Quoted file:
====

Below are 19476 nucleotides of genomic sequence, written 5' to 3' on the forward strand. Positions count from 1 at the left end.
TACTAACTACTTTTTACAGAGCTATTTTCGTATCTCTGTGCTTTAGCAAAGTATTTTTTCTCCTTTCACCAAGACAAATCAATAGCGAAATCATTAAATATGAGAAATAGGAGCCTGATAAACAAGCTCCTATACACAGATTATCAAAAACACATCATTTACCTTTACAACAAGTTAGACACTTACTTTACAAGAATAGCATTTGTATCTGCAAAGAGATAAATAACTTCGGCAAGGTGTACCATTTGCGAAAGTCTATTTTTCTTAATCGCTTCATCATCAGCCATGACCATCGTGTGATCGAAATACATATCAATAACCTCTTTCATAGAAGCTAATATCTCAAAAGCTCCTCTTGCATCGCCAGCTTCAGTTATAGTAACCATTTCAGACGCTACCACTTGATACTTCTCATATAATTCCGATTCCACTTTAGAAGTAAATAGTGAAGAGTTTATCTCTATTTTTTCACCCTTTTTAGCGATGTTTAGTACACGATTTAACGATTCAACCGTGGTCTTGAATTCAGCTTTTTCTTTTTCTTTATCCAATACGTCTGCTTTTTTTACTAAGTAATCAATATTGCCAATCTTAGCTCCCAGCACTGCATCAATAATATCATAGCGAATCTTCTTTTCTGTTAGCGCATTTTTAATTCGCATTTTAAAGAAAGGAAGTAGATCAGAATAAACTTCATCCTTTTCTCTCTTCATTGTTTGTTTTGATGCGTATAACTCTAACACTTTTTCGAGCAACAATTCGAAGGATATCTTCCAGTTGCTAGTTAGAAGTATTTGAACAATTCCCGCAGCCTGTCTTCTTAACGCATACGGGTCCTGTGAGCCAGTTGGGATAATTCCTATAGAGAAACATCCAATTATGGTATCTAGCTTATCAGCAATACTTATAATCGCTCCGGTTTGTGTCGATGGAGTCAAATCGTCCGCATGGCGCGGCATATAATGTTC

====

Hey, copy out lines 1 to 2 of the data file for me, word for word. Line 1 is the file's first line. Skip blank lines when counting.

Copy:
Below are 19476 nucleotides of genomic sequence, written 5' to 3' on the forward strand. Positions count from 1 at the left end.
TACTAACTACTTTTTACAGAGCTATTTTCGTATCTCTGTGCTTTAGCAAAGTATTTTTTCTCCTTTCACCAAGACAAATCAATAGCGAAATCATTAAATATGAGAAATAGGAGCCTGATAAACAAGCTCCTATACACAGATTATCAAAAACACATCATTTACCTTTACAACAAGTTAGACACTTACTTTACAAGAATAGCATTTGTATCTGCAAAGAGATAAATAACTTCGGCAAGGTGTACCATTTGCGAAAGTCTATTTTTCTTAATCGCTTCATCATCAGCCATGACCATCGTGTGATCGAAATACATATCAATAACCTCTTTCATAGAAGCTAATATCTCAAAAGCTCCTCTTGCATCGCCAGCTTCAGTTATAGTAACCATTTCAGACGCTACCACTTGATACTTCTCATATAATTCCGATTCCACTTTAGAAGTAAATAGTGAAGAGTTTATCTCTATTTTTTCACCCTTTTTAGCGATGTTTAGTACACGATTTAACGATTCAACCGTGGTCTTGAATTCAGCTTTTTCTTTTTCTTTATCCAATACGTCTGCTTTTTTTACTAAGTAATCAATATTGCCAATCTTAGCTCCCAGCACTGCATCAATAATATCATAGCGAATCTTCTTTTCTGTTAGCGCATTTTTAATTCGCATTTTAAAGAAAGGAAGTAGATCAGAATAAACTTCATCCTTTTCTCTCTTCATTGTTTGTTTTGATGCGTATAACTCTAACACTTTTTCGAGCAACAATTCGAAGGATATCTTCCAGTTGCTAGTTAGAAGTATTTGAACAATTCCCGCAGCCTGTCTTCTTAACGCATACGGGTCCTGTGAGCCAGTTGGGATAATTCCTATAGAGAAACATCCAATTATGGTATCTAGCTTATCAGCAATACTTATAATCGCTCCGGTTTGTGTCGATGGAGTCAAATCGTCCGCATGGCGCGGCATATAATGTTC